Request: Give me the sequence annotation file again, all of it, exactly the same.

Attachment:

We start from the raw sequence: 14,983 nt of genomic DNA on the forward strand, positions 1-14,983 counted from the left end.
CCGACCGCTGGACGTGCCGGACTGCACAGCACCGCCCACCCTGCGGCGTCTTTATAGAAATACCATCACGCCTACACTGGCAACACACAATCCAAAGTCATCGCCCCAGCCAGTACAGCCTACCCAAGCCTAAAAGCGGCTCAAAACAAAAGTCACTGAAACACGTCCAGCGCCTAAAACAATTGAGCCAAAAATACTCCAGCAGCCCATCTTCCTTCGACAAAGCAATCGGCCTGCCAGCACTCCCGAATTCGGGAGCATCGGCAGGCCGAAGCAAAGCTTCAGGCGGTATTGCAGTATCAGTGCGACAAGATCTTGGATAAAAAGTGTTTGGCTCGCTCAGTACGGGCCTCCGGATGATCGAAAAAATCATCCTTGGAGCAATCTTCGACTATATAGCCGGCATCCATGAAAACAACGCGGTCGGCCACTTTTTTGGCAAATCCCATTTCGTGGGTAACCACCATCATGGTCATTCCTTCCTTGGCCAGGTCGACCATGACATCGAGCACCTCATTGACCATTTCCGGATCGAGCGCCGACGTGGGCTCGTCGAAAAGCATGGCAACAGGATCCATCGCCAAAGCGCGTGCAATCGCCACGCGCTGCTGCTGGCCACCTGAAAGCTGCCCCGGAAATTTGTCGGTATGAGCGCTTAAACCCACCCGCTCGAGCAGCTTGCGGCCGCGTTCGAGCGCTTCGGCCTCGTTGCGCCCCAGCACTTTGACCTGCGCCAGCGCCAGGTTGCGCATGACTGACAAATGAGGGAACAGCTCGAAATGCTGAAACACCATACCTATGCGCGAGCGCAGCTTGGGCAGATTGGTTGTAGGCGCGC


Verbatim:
We start from the raw sequence: 14,983 nt of genomic DNA on the forward strand, positions 1-14,983 counted from the left end.
CCGACCGCTGGACGTGCCGGACTGCACAGCACCGCCCACCCTGCGGCGTCTTTATAGAAATACCATCACGCCTACACTGGCAACACACAATCCAAAGTCATCGCCCCAGCCAGTACAGCCTACCCAAGCCTAAAAGCGGCTCAAAACAAAAGTCACTGAAACACGTCCAGCGCCTAAAACAATTGAGCCAAAAATACTCCAGCAGCCCATCTTCCTTCGACAAAGCAATCGGCCTGCCAGCACTCCCGAATTCGGGAGCATCGGCAGGCCGAAGCAAAGCTTCAGGCGGTATTGCAGTATCAGTGCGACAAGATCTTGGATAAAAAGTGTTTGGCTCGCTCAGTACGGGCCTCCGGATGATCGAAAAAATCATCCTTGGAGCAATCTTCGACTATATAGCCGGCATCCATGAAAACAACGCGGTCGGCCACTTTTTTGGCAAATCCCATTTCGTGGGTAACCACCATCATGGTCATTCCTTCCTTGGCCAGGTCGACCATGACATCGAGCACCTCATTGACCATTTCCGGATCGAGCGCCGACGTGGGCTCGTCGAAAAGCATGGCAACAGGATCCATCGCCAAAGCGCGTGCAATCGCCACGCGCTGCTGCTGGCCACCTGAAAGCTGCCCCGGAAATTTGTCGGTATGAGCGCTTAAACCCACCCGCTCGAGCAGCTTGCGGCCGCGTTCGAGCGCTTCGGCCTCGTTGCGCCCCAGCACTTTGACCTGCGCCAGCGCCAGGTTGCGCATGACTGACAAATGAGGGAACAGCTCGAAATGCTGAAACACCATACCTATGCGCGAGCGCAGCTTGGGCAGATTGGTTGTAGGCGCGC